More should have been done to protect Positive Health, and it’s a serious dereliction of duty that the City Council chose to kill it like this.  Personally, I have a hard time seeing their decision as anything but reckless and cruel abandonment of an incredibly vulnerable population.

2.  India Street as a whole took a significant hit.

One of the more confusing headlines coming out of the vote has been that, as unfortunate as it is that the India Street clinic will no longer be serving the 220 patients who were at Positive Health, the clinic’s remaining 2,600 patients have all been “saved.”  All the other programs, we’re being told, have been left fully intact.

This is misleading.

Today, if a local person wants to make sure they don’t have a venereal disease, they can come into India Street and meet with a friendly social worker from the STD program who will ask them some basic private questions and collect test samples.

But that social worker won’t actually analyze those samples.  A medical professional does that.  And, as things stand currently, the medical professionals who do those tests work for Positive Health, and they perform those tests on equipment that belongs to Positive Health.

In fact, neither the Needle Exchange nor the drop-in STD testing program employ any doctors or nurses.  Both programs only employ social workers. They rely on Positive Health to meet their medical needs.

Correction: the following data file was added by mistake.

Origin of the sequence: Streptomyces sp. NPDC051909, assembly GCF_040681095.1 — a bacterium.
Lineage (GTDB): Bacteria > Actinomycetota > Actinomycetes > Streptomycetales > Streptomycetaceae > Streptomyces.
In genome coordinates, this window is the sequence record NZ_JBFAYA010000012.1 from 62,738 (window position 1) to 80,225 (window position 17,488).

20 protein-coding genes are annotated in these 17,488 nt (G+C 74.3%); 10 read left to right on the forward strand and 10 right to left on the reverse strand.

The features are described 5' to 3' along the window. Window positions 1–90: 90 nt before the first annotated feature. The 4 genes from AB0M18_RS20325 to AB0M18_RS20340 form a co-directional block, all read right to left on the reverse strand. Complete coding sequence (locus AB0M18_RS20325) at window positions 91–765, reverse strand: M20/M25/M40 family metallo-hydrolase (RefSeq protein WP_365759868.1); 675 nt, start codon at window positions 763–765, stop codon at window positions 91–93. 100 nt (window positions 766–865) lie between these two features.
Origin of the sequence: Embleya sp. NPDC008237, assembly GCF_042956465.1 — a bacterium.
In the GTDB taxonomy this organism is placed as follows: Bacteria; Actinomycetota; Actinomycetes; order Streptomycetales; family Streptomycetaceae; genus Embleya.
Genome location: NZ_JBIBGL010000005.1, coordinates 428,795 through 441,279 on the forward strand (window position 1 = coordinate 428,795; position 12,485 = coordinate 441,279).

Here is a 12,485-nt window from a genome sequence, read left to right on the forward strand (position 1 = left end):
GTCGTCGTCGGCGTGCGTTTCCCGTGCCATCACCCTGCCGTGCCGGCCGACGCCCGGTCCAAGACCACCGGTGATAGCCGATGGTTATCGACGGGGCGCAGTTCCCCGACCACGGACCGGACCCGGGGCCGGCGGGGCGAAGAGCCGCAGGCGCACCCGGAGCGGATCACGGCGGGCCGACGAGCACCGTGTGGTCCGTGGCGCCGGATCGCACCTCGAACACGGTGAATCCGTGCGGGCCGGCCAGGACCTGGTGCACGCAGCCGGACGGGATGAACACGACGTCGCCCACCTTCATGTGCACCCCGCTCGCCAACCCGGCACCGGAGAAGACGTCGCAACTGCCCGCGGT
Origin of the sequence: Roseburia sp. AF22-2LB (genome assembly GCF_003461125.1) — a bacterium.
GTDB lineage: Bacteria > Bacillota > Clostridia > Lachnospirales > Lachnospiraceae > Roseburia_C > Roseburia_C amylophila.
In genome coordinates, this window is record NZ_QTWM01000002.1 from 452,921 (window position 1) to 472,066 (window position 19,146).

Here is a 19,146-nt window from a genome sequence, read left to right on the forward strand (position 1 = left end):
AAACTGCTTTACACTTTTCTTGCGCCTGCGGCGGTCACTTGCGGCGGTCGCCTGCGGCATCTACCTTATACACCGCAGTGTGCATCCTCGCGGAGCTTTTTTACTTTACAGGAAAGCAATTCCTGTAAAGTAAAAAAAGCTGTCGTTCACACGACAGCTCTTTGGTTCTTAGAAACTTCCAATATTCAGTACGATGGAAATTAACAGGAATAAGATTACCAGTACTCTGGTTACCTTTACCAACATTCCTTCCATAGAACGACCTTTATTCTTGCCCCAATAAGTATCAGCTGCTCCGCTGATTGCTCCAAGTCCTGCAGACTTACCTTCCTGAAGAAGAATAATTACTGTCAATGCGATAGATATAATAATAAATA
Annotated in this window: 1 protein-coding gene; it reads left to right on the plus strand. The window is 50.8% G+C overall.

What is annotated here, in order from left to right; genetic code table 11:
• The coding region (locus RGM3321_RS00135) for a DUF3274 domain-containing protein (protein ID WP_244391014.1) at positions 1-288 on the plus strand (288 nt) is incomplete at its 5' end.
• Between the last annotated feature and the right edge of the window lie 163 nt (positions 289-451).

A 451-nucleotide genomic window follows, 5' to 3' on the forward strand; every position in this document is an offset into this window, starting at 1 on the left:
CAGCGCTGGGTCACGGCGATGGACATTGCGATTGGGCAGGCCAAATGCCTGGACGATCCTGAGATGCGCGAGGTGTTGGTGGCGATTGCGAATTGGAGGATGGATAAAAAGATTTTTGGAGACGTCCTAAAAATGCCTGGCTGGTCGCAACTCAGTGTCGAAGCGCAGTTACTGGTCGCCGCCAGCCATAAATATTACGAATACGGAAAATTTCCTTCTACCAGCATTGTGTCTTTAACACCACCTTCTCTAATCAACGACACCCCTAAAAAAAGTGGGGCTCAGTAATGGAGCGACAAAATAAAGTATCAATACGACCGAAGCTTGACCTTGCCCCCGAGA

Closing Positive Health, therefore, won’t only impact the clinic’s HIV patients, it will impact everybody at the STD program and the Needle Exchange as well.

When I spoke with somebody from the STD program at the vote on Monday, she was scared, unsure of who would conduct her program’s STD tests after Positive Health closes.  Most likely, I’d imagine, the clinic will send the tests to a lab outside of the building, making what was once a quick proposition into something that takes much longer and will probably cost the City of Portland substantially more money to carry out.

My sense is that the borders around the three programs were never very well defined.  Positive Health employed two full-time people and two part-time people, all of whom were always on hand to share resources, answer questions, conduct tests and do whatever else they could to help the folks at the other programs.

Make no mistake, even if the lease is renewed at 103 India Street and the lights stay on and the doors stay open, when the people working at Positive Health lose their jobs at the end of the year, everything happening at the clinic will be affected.

3.  There was an incredible outpouring of resistance from the community in solidarity with those who will suffer the most.